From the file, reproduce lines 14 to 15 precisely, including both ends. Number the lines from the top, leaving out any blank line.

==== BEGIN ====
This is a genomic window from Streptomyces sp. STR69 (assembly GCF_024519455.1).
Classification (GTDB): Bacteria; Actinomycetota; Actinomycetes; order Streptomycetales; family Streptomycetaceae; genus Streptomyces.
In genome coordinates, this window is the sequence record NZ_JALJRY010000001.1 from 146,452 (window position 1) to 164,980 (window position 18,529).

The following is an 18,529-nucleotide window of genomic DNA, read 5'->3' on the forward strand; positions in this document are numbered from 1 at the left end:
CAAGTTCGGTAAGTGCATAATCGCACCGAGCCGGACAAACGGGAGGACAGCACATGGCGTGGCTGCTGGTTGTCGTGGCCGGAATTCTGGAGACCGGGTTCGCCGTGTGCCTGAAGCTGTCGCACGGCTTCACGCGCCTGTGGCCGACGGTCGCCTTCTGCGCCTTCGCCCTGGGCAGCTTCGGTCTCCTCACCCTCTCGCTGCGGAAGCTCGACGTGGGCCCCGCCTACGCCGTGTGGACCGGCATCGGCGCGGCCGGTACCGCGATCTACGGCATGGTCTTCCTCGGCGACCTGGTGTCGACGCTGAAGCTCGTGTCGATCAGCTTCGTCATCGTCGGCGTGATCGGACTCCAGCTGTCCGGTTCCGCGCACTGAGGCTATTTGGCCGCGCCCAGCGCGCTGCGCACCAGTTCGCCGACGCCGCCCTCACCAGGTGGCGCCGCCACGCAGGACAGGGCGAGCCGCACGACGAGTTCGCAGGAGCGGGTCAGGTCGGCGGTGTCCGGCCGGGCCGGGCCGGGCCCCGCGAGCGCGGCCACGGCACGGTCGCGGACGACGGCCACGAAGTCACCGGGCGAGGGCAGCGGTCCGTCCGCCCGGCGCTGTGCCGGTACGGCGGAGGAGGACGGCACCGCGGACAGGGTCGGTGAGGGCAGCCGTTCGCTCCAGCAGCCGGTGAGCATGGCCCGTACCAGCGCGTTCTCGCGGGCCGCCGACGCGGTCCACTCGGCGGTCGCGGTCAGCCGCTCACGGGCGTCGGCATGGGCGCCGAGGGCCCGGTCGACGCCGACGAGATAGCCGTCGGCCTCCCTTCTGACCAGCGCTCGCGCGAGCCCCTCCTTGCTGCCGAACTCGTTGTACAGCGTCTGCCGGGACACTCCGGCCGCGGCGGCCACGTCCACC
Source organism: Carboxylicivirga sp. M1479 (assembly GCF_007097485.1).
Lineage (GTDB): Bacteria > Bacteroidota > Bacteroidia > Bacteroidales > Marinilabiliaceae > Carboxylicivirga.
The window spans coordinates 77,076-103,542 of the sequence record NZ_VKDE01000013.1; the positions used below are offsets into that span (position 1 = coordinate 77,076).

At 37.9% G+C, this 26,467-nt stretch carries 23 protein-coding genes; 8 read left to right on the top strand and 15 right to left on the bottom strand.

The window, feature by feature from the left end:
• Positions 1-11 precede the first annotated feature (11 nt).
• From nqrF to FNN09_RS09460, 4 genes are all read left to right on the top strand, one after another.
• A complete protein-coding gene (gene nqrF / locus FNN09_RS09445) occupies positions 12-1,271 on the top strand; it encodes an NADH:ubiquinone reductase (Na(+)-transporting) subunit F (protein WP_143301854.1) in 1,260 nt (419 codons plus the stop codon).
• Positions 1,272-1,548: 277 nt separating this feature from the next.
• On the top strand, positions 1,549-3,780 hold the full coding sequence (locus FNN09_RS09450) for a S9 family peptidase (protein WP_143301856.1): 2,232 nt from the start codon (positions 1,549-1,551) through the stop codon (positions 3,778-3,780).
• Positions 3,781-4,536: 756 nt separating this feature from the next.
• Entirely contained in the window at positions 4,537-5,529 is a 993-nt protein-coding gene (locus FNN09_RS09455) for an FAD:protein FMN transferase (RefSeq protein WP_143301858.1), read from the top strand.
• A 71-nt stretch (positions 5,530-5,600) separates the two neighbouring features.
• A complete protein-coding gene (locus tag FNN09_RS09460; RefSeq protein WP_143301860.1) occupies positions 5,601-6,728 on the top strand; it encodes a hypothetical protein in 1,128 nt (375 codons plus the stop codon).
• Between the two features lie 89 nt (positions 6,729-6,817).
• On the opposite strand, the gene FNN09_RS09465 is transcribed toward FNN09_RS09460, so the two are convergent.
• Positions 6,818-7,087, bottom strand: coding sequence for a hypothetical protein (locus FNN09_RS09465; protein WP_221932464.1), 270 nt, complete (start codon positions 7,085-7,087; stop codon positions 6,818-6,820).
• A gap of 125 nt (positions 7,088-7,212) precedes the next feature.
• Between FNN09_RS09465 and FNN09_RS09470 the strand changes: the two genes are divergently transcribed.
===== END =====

• Positions 1,272-1,548: 277 nt separating this feature from the next.
• On the top strand, positions 1,549-3,780 hold the full coding sequence (locus FNN09_RS09450) for a S9 family peptidase (protein WP_143301856.1): 2,232 nt from the start codon (positions 1,549-1,551) through the stop codon (positions 3,778-3,780).